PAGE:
Long live the LEAP

Three core components of the brand-new CFM engine will be revised and repaired at Avio Aero's service shops.

Sep 2017

In manufacturing terms, LEAP represents the fastest industrial launch in the history of CFM and GE… perhaps in the history of commercial aviation industry. And this has triggered a powerful domino effect, starting with a spate of new contract-signings ( currently total orders are now more than 14,000), and confirmed by its early debut (the first official flight took place in August 2016). As a result, the in-flight hours notched up in a relatively short period will aggregate in a considerable number for the brand-new Boeing 737 MAX, the Airbus A320neo family and the COMAC C919 powered by the three LEAP versions. It is forecast that by 2020 over two thousand LEAP engines will be produced and delivered to  airlines around the world.  To date, the LEAP-1A and LEAP-1B engines have logged more than 275,000 flight hours. 

The lifespan of an aircraft engine is surprisingly long, and the latest offspring of CFM (a joint venture between GE and Safran Aircraft Engines) is no exception to this rule: normally the first check-up for an aviation engine is programmed after roughly seven to nine years, then after other four years circa (depending on the flight hours collected) a second appointment with another ordinary maintenance service and an intensive revision. Not counting all the special maintenance and revision operations which an aircraft may need in the course of its long lifecycle.

Nowadays, thanks to its long experience both in designing and in manufacturing aeroengine modules and components, Avio Aero is well known for the services it offers in its Repair Stations, mostly situated in Southern Italy. The major novelty is that its plant in Brindisi – long serving as a point of reference for its servicing of military engines and of GE’s LM family aeroderivative turbines– has now been able to benefit from its highly successful experience in manufacturing the low pressure turbine casings of the LEAP engine, and also in operating the new machinery thanks to which it is boosting its ability to supply technical assistance for aviation engines.

These are the outstanding progresses achieved by the Brindisi repair station, which has been chosen by CFM as the first source of maintenance and revision services on three fundamental components of the LEAP engine in all its three versions: the LPT casing, the fan hub frame (positioned immediately behind the engine’s front fan) and the high pressure turbine casing. This will allow Avio Aero to notch up a new record. Because – while the low pressure turbine is one of the most successful products of GE Aviation’s ongoing Italian business connection, and for the fan hub frame what counts is our experience with the GEnx engine – this will be the first time ever that Avio Aero will work on repairing parts of the high pressure turbine module.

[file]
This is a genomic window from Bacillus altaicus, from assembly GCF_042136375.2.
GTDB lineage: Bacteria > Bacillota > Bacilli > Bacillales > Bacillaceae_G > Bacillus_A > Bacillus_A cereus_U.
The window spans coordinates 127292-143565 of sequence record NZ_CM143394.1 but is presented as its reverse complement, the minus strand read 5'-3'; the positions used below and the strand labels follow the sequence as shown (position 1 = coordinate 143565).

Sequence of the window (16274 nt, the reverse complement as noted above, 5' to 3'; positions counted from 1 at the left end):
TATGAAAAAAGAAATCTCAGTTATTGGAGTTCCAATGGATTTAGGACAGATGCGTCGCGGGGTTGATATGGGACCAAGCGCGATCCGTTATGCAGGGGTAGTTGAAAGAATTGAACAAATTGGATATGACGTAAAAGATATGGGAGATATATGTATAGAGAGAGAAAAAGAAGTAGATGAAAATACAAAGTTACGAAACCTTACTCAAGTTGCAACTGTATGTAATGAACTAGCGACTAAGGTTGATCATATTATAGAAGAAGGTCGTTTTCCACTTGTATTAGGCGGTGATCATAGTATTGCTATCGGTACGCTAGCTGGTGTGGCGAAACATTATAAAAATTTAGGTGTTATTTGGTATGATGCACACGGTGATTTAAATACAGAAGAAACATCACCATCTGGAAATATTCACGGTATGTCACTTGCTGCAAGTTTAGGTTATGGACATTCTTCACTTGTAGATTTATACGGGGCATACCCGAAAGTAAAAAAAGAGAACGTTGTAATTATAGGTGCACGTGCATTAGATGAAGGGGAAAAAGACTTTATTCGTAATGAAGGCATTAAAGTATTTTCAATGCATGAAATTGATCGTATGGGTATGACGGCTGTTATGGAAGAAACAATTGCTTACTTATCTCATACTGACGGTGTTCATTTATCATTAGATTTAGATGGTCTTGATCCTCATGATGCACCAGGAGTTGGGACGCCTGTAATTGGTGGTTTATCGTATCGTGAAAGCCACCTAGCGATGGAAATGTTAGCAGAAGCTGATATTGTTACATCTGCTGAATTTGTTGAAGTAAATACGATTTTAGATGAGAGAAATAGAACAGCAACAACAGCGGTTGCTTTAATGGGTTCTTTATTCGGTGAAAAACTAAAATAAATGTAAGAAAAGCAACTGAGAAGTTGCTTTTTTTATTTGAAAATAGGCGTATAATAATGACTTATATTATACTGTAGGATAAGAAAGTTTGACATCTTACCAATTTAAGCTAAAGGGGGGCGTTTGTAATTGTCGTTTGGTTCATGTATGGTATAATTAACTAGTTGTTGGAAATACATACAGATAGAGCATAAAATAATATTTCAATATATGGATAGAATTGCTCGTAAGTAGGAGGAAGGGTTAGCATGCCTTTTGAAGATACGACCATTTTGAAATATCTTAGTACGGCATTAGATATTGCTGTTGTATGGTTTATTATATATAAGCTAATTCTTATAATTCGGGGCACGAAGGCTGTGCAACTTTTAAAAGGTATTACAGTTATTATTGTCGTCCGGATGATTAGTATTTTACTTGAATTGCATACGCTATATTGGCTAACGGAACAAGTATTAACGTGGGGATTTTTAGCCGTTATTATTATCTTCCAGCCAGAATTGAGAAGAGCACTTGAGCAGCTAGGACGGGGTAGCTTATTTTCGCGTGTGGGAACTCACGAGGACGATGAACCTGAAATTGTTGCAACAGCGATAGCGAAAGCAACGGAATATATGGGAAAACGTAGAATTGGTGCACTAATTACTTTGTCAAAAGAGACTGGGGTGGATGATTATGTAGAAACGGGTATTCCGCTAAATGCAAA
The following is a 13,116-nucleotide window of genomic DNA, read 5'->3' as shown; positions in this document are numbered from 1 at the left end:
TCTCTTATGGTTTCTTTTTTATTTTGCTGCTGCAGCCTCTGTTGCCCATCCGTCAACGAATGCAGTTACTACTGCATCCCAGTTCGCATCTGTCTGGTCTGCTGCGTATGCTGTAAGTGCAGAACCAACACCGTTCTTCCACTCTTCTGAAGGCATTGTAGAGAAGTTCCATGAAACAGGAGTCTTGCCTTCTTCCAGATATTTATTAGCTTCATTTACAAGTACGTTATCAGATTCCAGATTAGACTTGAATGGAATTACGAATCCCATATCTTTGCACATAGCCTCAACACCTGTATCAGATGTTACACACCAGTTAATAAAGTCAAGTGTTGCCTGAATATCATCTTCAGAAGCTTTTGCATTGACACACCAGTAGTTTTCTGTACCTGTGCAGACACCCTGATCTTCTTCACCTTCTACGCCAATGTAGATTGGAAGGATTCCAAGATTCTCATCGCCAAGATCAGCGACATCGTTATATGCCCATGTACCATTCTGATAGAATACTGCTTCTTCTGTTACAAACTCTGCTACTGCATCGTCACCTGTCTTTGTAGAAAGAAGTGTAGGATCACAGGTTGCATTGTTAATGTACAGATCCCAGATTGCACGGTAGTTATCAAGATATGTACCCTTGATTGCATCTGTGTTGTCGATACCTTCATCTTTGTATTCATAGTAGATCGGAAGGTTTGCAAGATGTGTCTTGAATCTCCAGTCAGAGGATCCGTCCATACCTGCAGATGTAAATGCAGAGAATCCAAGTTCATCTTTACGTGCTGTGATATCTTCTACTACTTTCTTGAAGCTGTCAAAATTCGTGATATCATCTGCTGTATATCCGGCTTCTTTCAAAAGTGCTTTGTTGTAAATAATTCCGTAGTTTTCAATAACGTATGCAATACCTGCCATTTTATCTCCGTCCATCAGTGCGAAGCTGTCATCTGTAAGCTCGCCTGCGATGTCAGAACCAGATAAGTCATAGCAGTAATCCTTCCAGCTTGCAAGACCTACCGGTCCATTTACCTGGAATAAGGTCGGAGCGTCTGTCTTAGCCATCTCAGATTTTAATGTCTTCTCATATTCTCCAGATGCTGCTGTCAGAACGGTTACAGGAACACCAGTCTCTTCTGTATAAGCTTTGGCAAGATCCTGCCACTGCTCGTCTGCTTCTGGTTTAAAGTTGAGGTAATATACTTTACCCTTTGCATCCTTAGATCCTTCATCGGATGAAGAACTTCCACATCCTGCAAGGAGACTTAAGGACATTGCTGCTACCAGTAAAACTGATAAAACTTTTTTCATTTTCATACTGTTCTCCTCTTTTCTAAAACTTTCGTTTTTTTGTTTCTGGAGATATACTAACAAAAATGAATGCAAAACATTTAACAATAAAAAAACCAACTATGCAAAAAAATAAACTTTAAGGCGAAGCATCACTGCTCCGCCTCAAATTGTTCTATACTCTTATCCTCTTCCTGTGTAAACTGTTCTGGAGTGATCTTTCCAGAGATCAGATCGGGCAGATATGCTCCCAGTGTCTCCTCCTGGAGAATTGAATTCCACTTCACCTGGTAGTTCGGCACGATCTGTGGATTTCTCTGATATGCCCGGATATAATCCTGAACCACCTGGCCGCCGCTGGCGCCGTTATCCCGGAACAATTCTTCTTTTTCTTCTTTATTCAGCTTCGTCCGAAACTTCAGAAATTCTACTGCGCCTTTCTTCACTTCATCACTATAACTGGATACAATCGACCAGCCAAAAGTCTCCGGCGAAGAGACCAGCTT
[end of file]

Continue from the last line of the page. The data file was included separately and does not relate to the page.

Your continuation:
”It will be important to rapidly obtain the necessary European and American certifications for this commercial engine’s parts maintenance”, explained Giuseppe Avallone, the new Service Technology leader in Brindisi, previously leading Alitalia Maintenance System, the company which services the Italian fleet’s engines. “GE and Safran are working in parallel to write the maintenance manuals which are indispensable for starting maintenance operations on the engines. Service is a fundamental aspect for all airlines: the world’s biggest companies obviously have their own facilities and internal divisions to look after this, but we have to lead the way, especially when new generation engines are involved. Tackling these operations from the industrial side allows you greater immersion in details and technical aspects, and these are incredibly helpful in familiarizing you with every part of the engine and its behavior when in service.”

A new commitment which Avio Aero has taken on with its usual enthusiasm and indeed with a strong desire to fully support such a colossal launch as that of LEAP. “We will be the second authorized plant – obviously after the primary US GE shops – and the first in Europe for repair and maintenance. A result which will be added to that of the combustion chambers for the SaM 146, regarding the shop in Pomigliano, and which will permit us to develop in this field, in order to offer increasingly complete services to flying engines”, commented Paolo Busti, Service Sales Director of Avio Aero.

Photo credits: Rob Butler, GE Aviation @Paris Air Show 2017